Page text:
11 Dec 2017

NZ ice hockey players cop doping ban

1:04 pm on 11 December 2017

Two New Zealand ice hockey representatives are the first among 100 athletes who are likely to be suspended from their respective sports for buying banned performance enhancing drugs on line.

The Frear brothers playing for the Queenstown Stampede. From L to R, Cameron, Mitchell and Lachlan Frear.

The Frear brothers playing for the Queenstown Stampede. From L to R, Cameron, Mitchell and Lachlan Frear. Photo: Supplied

Clenbuterol NZ website operator Josh Townshend was earlier this year jailed for two years for advertising, possessing and supplying prescription medicines.

Drug Free Sport New Zealand has identified about 100 athletes who used the site and are now prosecuting them.

Brothers Mitchell and Lachlan Frear have appeared before the New Zealand sports truibunal and have been suspended for two years for purchasing the banned substance clenbuterol through Townshend's website.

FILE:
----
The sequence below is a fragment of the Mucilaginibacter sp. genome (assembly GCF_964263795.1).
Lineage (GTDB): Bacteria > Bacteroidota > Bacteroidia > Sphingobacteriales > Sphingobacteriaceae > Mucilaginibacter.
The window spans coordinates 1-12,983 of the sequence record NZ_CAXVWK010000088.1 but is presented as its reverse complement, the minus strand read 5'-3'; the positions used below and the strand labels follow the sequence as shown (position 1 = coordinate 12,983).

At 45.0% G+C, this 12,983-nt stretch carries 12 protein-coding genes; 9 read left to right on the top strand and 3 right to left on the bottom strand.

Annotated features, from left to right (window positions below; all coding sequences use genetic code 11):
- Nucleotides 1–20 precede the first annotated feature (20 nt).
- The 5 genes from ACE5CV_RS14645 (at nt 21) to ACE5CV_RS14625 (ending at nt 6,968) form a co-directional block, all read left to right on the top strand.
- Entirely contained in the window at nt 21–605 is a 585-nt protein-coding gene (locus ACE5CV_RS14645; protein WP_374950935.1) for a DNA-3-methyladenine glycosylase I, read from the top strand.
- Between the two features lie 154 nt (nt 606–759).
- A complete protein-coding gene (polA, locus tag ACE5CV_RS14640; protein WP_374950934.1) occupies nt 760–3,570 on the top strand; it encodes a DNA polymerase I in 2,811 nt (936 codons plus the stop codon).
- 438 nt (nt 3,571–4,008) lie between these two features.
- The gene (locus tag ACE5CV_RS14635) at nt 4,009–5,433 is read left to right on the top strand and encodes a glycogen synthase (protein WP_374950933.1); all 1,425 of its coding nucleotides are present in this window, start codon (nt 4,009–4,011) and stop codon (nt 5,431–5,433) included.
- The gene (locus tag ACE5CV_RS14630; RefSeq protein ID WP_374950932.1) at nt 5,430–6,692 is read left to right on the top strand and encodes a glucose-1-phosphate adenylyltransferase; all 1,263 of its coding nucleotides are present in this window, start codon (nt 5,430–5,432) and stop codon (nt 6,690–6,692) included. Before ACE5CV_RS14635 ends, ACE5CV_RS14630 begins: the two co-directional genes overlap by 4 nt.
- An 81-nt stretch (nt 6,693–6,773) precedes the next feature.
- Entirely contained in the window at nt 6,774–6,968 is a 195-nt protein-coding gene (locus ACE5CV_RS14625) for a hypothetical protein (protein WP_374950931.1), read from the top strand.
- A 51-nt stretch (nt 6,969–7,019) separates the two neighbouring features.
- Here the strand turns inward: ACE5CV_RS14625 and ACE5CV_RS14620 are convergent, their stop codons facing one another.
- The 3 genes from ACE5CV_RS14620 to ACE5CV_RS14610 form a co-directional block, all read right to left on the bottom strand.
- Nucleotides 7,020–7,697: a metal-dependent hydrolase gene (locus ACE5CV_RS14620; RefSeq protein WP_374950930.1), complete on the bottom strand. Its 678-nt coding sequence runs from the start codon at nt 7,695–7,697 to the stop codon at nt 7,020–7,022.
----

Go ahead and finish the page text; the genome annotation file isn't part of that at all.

Mitchell has played at three world championships for the national side while Lachlan has played at under-20 level.

The pair purchased the product for its advertised "fat burning" properties but claim they never used it.

The tribunal ruling said neither athlete exercised any caution in purchasing the product given the obligations under the codes their sport operates by.

It said Mitchell who had played for New Zealand since 2008 was an experienced athlete but had not sought advice from Drug Free Sport about the drug.

The tribunal said all athletes must be aware of the obligations they are required to meet and purchasing a substance online without any consideration of the risks was in breach of those standards.

The Tribunal was concerned about the time which elapsed between the matter initially coming to the attention of DFSNZ in 2015 and the subsequent lengthy investigation process before proceedings were filed against Frear in September 2017.

New Zealand Ice Hockey said the two players "naive".

The president of New Zealand Ice hockey Gunter Birgel said in a statement the organisation supports the Drug Free Sport New Zealand programme.

"This will serve as a sharp lesson for all of our athletes....I hope this is the only time that our sport is involved in this issue," said Birgel.

"This case underlines the importance of drug free education and that it not only refers to having no prohibited substances in the body, but also that a simple online order of such a substance is sufficient to be charged and in this instance be suspended from the sport."

Birgel said New Zealand Ice Hockey will increase its drug education at all levels of the sport and both Michell and Lachlan Frear have agreed be part of that education process.